Many candidates start their applications months—and maybe even a year—in advance to send in their most polished portfolio. One reason MBA applicants to top schools may get rejected has to do with limited preparation or poor time management. 

For example, Grayson says spending too much time improving your test scores can be detrimental to the rest of your application. Instead, it’s more beneficial to spend time on what you can control: your essays and interviews. It’s key for each MBA application to cater directly to the school, citing reasons why the candidate makes the perfect fit or how they will be involved once a student or alum.

“It’s just a matter of allocating time to get to know the school in advance,” Aggarwal says. This includes spending time attending admissions events, talking to current students, and researching the school. “That all takes time,” Aggarwal adds.

Another way to allocate enough time is to reconsider the list of schools to which you’re applying. When Grayson works with reapplicants, she helps candidates determine which schools are worth keeping, deleting, or adding to their list. Her clients have had the most success getting into a top business school when applying to seven in one cycle. She still always encourages candidates to apply to one or two dream or “reach” schools.

“Sometimes applicants are attached to the name of a school, but they don’t actually know a lot about the school, or it’s not even a strong match for their career goals,” she says. “Sometimes it’s about letting go of a school or two to make time and space for a school that might be a better fit for them.”

You’re just seemingly not that special

Let’s face it: Many MBA applicants look nearly identical on paper. Most of them are in their mid-twenties to early thirties and have worked in consulting, finance, or tech for a few years. What admissions consultants want applicants to know, though, is that every applicant has a distinct story—if they take the time to tell it.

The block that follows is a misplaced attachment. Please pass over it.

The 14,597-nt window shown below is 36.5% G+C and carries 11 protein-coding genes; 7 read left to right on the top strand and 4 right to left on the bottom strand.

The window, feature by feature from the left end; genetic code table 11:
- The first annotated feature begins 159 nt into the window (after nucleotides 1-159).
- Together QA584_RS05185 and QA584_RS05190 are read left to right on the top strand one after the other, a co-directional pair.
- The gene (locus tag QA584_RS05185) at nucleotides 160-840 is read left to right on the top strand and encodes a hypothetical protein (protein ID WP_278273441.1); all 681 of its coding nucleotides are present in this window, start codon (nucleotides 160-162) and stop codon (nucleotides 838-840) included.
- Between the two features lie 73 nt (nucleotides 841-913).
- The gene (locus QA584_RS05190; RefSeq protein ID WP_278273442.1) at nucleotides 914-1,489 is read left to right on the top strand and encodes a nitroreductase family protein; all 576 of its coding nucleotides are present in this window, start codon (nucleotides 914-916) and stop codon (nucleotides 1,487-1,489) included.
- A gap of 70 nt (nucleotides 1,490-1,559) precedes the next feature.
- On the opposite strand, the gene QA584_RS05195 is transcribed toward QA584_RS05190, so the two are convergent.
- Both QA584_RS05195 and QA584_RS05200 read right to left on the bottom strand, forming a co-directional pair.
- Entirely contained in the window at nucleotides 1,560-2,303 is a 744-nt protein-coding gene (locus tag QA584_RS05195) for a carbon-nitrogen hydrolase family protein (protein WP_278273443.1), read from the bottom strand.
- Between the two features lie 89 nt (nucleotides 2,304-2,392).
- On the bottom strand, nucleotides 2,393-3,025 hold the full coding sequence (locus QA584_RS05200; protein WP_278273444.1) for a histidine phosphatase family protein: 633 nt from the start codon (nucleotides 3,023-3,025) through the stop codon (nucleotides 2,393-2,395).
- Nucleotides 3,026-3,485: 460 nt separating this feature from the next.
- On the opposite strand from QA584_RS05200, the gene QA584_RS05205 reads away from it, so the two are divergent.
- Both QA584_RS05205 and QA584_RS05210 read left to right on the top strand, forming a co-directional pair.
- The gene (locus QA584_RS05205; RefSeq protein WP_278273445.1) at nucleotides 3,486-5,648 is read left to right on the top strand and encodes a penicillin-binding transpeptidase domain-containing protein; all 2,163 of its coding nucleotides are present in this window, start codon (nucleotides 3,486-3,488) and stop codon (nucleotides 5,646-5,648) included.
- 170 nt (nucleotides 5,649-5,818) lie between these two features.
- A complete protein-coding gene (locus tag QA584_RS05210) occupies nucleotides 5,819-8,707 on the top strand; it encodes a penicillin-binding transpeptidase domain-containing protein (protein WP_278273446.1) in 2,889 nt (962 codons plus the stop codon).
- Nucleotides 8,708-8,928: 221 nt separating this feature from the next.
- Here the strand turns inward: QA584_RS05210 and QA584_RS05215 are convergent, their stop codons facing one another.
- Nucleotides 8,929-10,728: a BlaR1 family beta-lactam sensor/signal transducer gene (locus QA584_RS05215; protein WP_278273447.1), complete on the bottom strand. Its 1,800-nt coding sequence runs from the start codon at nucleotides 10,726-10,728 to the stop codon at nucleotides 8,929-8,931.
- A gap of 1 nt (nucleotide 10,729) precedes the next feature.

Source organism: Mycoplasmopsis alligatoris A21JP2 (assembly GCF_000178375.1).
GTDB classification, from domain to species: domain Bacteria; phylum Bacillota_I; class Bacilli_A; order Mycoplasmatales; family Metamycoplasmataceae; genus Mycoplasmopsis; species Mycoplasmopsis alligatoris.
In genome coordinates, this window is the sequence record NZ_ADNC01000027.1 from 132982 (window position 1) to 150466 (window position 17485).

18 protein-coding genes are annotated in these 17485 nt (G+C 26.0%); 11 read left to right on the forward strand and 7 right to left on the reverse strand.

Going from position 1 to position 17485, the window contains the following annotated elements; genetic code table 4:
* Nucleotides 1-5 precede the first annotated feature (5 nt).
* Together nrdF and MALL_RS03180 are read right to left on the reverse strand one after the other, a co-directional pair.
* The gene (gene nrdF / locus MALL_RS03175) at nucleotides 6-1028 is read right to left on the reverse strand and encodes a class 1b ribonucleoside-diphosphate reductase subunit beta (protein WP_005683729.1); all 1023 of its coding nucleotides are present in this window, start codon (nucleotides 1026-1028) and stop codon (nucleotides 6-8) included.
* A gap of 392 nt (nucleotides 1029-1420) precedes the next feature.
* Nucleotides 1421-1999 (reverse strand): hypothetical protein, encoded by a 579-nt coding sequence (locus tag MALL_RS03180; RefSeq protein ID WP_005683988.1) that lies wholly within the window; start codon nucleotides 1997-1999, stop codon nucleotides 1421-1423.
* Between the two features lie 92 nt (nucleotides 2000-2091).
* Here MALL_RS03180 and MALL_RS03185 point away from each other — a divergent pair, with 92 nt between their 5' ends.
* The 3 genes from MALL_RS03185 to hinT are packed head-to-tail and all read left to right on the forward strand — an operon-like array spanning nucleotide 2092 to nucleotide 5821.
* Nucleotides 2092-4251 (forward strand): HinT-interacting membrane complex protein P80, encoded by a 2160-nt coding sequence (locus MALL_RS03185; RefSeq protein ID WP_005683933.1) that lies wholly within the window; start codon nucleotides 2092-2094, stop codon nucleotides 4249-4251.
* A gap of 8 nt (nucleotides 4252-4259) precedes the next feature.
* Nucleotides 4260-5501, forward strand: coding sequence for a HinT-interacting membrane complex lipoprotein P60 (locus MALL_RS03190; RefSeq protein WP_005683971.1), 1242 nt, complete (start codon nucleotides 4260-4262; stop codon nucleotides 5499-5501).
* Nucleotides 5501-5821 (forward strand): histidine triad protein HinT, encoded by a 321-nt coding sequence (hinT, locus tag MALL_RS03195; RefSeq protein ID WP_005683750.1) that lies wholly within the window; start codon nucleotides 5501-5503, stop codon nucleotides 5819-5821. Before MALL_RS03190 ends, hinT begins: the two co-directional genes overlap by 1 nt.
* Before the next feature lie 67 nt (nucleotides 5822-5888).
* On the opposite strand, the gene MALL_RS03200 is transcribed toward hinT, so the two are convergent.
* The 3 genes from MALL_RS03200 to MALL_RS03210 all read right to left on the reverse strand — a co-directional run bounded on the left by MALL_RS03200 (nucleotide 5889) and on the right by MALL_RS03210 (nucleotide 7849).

“There’s no real theme. You’re doing good work, but again there are hundreds of other applicants in your same situation doing good work getting good reviews,” Lellouch says. “It’s hard to distinguish oneself with a common background.”

When working with reapplicants, Lellouch likes candidates to focus on showing—not telling—the admissions committee (commonly referred to as the adcom) about their traits, skills, qualities, and values. He calls this an “exercise in branding,” which can help applicants show their own personal highlights instead of falling flat with a generic essay.

“One of the challenges of a B-school application is that folks on the adcom read so many applications in a day—they may read something like 50 [applications],” he says. “But if you’re No. 48 that day, you need to stand out in some way. You can’t just say what the previous five folks have said in their application.”

If you’re a reapplicant, it’s also imperative to illustrate what you’ve done to improve yourself since the last cycle. Lellouch uses a dating analogy with his candidates, challenging them to ask themselves this question from an admissions official’s point of view: “If I told you no last time, why should I say yes this time around?”

“Schools look favorably on reapplicants because people are demonstrating that commitment to wanting to go to their program,” Aggarwal says. But “it usually is a good idea to assess areas that you can grow.”

Getting a rejection from a top business school the first time you apply doesn’t mean you’ll never belong there, Grayson adds. 

“Being rejected from a top business school or your dream graduate school is not an assessment nor a commentary on your worth as a person, on your potential to be extraordinarily successful—personally or professionally,” she adds. 

See how the schools you’re considering landed in Fortune’s rankings of the best part-timeexecutive, full-time, and online MBA programs.